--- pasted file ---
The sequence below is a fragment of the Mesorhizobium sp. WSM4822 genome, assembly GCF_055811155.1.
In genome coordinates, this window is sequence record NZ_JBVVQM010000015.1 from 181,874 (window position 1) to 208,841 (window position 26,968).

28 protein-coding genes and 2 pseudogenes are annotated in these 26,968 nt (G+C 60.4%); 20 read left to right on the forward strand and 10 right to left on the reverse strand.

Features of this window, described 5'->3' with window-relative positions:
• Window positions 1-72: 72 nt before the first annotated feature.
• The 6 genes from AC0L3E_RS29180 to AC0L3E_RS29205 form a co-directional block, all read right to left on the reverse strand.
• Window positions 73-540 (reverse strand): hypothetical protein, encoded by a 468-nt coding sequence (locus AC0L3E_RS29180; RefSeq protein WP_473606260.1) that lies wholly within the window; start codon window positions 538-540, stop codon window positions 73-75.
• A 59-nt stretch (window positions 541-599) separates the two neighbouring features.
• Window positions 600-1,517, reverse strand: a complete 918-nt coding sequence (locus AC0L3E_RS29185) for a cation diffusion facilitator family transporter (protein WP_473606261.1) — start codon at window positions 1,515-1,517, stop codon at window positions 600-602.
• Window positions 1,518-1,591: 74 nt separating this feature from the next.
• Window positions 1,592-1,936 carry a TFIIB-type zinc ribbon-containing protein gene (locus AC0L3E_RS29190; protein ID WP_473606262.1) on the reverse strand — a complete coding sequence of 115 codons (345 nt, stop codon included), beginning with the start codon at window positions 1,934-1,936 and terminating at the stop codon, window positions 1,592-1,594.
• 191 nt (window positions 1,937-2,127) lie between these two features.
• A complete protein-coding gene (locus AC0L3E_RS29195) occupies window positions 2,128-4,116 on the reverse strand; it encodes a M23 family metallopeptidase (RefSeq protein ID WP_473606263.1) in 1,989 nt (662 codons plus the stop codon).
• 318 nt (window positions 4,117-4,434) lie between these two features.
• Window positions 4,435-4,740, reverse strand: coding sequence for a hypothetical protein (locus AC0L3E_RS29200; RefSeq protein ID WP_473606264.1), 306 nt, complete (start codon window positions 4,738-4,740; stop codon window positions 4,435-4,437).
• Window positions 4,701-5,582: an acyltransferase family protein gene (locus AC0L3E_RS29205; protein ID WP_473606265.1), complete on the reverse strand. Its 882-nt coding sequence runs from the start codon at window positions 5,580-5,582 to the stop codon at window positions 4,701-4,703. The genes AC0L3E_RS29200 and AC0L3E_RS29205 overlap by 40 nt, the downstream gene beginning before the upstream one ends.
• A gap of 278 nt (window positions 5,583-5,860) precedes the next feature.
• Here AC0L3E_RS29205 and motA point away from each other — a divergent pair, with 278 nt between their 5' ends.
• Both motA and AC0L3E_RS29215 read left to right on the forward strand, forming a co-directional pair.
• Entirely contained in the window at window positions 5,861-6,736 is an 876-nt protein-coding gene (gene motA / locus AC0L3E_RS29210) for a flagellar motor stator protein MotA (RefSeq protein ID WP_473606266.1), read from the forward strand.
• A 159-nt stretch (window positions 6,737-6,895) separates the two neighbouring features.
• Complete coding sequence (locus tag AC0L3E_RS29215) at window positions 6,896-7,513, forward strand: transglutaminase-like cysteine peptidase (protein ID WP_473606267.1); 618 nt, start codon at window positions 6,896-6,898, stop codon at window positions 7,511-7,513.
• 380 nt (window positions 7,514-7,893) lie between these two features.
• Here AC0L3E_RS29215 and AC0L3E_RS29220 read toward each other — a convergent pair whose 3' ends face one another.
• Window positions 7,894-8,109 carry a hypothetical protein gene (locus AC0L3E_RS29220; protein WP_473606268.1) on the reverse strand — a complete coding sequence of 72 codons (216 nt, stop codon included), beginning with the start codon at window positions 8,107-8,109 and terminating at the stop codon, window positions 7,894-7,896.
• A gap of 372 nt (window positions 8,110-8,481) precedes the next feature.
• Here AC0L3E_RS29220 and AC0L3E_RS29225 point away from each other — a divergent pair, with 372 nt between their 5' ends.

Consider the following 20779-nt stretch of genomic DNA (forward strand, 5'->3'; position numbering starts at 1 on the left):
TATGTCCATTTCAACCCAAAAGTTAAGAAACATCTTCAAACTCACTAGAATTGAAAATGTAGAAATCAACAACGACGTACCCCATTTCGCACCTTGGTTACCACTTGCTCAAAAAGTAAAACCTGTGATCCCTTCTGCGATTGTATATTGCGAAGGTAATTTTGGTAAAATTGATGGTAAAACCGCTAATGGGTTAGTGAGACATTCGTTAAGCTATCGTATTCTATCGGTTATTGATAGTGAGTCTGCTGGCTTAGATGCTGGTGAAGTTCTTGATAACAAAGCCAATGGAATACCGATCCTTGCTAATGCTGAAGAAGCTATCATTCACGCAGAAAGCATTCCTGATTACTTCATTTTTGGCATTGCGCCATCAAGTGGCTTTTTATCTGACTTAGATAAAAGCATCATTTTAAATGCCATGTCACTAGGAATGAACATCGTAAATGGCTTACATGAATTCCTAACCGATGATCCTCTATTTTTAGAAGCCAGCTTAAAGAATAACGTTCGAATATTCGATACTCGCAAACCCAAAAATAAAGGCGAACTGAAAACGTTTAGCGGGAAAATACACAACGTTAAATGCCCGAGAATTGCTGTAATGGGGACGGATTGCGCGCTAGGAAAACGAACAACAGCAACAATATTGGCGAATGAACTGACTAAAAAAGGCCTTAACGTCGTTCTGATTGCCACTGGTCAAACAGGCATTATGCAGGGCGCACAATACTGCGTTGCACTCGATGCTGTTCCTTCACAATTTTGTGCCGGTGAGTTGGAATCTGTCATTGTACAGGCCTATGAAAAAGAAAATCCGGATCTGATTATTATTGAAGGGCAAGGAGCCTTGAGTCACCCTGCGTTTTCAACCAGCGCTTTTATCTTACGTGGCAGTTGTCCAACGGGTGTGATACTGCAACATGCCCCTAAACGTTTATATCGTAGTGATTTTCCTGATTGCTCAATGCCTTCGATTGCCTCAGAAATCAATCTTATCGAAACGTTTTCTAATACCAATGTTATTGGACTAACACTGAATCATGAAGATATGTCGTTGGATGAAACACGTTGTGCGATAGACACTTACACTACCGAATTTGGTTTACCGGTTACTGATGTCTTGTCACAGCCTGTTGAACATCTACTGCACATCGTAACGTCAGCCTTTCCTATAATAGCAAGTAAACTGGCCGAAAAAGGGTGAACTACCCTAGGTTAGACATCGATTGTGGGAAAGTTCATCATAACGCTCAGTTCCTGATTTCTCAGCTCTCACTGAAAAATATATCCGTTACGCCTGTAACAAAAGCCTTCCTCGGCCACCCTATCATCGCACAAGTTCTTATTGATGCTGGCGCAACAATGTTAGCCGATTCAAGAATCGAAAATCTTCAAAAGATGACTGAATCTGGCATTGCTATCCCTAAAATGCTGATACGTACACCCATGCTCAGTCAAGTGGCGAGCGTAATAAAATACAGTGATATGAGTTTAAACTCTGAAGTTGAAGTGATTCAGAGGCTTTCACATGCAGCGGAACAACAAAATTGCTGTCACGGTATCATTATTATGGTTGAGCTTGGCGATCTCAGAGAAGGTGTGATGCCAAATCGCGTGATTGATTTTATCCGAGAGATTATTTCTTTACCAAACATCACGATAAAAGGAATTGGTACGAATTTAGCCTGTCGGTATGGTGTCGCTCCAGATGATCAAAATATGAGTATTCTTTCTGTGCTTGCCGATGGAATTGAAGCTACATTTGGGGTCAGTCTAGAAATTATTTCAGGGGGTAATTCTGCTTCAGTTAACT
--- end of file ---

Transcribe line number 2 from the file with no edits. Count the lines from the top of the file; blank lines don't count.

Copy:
In genome coordinates, this window is sequence record NZ_JBVVQM010000015.1 from 181,874 (window position 1) to 208,841 (window position 26,968).